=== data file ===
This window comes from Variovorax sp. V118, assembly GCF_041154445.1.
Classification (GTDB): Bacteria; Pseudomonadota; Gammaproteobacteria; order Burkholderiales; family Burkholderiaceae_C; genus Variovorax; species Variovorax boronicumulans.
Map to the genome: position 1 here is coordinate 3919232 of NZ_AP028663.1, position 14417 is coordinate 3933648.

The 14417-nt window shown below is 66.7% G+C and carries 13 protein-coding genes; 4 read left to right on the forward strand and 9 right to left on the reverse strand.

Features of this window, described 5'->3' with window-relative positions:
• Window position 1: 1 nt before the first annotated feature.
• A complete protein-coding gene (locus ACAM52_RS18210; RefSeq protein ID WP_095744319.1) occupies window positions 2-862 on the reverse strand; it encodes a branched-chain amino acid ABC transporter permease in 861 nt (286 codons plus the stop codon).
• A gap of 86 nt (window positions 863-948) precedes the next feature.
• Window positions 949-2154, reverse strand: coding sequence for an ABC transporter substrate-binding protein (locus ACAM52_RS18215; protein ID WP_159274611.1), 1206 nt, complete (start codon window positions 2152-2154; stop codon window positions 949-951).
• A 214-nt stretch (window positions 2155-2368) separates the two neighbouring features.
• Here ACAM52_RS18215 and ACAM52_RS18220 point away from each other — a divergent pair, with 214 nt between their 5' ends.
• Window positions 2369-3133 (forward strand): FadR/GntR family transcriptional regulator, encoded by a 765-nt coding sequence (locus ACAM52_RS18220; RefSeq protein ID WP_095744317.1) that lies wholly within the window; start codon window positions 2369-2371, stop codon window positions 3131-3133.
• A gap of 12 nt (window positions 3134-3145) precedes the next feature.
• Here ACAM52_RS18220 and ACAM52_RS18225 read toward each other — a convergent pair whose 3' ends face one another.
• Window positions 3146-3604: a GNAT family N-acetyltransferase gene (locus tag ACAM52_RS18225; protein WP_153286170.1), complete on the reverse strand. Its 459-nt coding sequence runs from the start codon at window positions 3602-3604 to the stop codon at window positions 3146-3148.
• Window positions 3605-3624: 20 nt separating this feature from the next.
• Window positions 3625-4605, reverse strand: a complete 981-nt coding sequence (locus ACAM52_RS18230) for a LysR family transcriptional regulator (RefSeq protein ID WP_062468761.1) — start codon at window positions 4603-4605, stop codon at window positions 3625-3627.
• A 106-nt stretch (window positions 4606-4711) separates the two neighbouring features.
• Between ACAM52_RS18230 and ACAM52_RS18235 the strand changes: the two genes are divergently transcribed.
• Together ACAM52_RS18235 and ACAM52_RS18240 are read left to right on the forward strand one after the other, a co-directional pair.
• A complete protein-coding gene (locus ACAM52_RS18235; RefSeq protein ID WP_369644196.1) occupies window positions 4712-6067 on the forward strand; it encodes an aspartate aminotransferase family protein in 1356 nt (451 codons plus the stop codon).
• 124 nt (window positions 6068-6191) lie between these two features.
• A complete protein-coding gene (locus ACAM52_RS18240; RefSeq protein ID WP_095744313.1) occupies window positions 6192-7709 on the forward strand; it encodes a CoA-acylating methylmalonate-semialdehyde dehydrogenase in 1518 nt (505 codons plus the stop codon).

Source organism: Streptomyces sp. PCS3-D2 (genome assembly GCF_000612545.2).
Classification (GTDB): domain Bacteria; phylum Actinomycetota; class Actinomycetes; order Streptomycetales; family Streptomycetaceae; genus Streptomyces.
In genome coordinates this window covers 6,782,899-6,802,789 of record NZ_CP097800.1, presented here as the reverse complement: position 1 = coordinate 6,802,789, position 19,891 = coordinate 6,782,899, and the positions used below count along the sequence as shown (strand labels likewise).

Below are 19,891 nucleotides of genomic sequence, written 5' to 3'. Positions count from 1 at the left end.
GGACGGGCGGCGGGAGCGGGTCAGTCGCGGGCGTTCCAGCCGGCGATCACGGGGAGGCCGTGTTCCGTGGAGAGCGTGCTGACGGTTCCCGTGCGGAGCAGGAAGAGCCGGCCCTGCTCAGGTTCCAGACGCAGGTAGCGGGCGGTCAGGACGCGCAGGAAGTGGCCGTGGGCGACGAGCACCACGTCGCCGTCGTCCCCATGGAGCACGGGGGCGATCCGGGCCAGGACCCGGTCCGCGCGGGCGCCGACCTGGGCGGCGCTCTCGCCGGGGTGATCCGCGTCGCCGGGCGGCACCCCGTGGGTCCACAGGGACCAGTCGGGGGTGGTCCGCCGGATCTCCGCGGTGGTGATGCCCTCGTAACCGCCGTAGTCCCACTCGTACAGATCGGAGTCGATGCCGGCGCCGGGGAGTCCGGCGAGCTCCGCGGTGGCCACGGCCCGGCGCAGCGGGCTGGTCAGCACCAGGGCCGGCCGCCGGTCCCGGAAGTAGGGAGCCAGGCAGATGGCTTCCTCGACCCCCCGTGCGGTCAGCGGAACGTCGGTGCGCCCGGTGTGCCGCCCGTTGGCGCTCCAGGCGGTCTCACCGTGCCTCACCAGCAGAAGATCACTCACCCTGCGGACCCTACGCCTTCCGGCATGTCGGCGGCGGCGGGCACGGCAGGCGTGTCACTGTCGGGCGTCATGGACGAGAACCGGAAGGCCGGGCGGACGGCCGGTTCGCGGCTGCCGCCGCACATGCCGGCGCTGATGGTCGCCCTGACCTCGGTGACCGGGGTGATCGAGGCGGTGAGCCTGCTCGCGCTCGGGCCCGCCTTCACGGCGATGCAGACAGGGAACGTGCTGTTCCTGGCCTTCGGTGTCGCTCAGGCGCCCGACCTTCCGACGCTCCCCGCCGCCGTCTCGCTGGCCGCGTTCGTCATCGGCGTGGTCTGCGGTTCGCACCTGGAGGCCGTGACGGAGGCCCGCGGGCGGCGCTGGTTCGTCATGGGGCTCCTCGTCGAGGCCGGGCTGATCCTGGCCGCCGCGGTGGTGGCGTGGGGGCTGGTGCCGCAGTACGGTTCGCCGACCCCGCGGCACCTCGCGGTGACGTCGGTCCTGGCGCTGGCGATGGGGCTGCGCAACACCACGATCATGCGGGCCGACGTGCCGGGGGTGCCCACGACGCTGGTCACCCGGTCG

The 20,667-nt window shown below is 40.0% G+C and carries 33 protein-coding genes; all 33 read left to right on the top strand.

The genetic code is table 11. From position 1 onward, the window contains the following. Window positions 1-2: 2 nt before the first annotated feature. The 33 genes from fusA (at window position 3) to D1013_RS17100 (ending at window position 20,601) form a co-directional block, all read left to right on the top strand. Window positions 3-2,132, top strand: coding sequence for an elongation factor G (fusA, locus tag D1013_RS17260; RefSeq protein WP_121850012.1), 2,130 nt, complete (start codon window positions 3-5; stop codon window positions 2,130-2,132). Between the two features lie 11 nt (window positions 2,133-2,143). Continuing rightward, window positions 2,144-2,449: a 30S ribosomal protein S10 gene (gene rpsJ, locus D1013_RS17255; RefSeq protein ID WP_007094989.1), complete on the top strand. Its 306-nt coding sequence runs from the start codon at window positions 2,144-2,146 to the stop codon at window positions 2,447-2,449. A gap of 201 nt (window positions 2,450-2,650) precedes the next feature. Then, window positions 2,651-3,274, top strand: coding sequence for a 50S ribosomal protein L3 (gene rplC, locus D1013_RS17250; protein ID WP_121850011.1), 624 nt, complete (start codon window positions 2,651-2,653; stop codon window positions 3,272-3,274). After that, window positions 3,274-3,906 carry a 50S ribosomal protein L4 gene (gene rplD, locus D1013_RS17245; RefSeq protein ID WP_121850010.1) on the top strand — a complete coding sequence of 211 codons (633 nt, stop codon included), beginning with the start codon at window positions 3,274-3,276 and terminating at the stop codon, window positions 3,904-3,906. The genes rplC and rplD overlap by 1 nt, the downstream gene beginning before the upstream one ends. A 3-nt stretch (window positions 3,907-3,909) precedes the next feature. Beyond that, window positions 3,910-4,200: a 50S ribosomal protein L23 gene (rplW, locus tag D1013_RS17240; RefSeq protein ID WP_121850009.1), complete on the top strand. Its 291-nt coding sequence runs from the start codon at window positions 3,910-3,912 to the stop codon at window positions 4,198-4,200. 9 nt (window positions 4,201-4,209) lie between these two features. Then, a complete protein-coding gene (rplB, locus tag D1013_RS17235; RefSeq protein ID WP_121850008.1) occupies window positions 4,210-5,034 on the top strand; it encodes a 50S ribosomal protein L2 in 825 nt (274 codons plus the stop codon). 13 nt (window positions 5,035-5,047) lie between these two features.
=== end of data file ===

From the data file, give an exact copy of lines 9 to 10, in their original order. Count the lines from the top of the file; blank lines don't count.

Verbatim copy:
• Window positions 949-2154, reverse strand: coding sequence for an ABC transporter substrate-binding protein (locus ACAM52_RS18215; protein ID WP_159274611.1), 1206 nt, complete (start codon window positions 2152-2154; stop codon window positions 949-951).
• A 214-nt stretch (window positions 2155-2368) separates the two neighbouring features.